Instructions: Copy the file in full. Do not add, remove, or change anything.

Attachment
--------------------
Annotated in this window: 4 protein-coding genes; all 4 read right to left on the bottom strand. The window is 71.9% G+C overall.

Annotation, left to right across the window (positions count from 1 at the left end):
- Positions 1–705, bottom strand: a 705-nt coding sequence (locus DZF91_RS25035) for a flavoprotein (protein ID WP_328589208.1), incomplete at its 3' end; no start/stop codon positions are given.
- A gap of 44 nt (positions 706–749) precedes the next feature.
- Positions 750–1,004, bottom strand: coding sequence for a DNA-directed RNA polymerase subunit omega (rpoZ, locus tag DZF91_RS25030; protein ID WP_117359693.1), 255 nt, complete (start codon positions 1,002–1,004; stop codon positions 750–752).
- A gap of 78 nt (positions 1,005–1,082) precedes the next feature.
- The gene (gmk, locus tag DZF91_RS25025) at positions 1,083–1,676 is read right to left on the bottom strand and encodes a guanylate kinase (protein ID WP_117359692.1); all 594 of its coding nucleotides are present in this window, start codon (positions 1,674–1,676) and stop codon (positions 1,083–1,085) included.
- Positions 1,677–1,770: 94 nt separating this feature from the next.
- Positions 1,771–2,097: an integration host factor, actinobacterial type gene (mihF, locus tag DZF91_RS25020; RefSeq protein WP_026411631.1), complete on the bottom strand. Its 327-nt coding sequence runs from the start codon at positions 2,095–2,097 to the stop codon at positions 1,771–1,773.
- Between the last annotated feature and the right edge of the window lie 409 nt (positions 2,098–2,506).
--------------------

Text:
Annotated in this window: 4 protein-coding genes; all 4 read right to left on the bottom strand. The window is 71.9% G+C overall.

Annotation, left to right across the window (positions count from 1 at the left end):
- Positions 1–705, bottom strand: a 705-nt coding sequence (locus DZF91_RS25035) for a flavoprotein (protein ID WP_328589208.1), incomplete at its 3' end; no start/stop codon positions are given.
- A gap of 44 nt (positions 706–749) precedes the next feature.
- Positions 750–1,004, bottom strand: coding sequence for a DNA-directed RNA polymerase subunit omega (rpoZ, locus tag DZF91_RS25030; protein ID WP_117359693.1), 255 nt, complete (start codon positions 1,002–1,004; stop codon positions 750–752).
- A gap of 78 nt (positions 1,005–1,082) precedes the next feature.
- The gene (gmk, locus tag DZF91_RS25025) at positions 1,083–1,676 is read right to left on the bottom strand and encodes a guanylate kinase (protein ID WP_117359692.1); all 594 of its coding nucleotides are present in this window, start codon (positions 1,674–1,676) and stop codon (positions 1,083–1,085) included.
- Positions 1,677–1,770: 94 nt separating this feature from the next.
- Positions 1,771–2,097: an integration host factor, actinobacterial type gene (mihF, locus tag DZF91_RS25020; RefSeq protein WP_026411631.1), complete on the bottom strand. Its 327-nt coding sequence runs from the start codon at positions 2,095–2,097 to the stop codon at positions 1,771–1,773.
- Between the last annotated feature and the right edge of the window lie 409 nt (positions 2,098–2,506).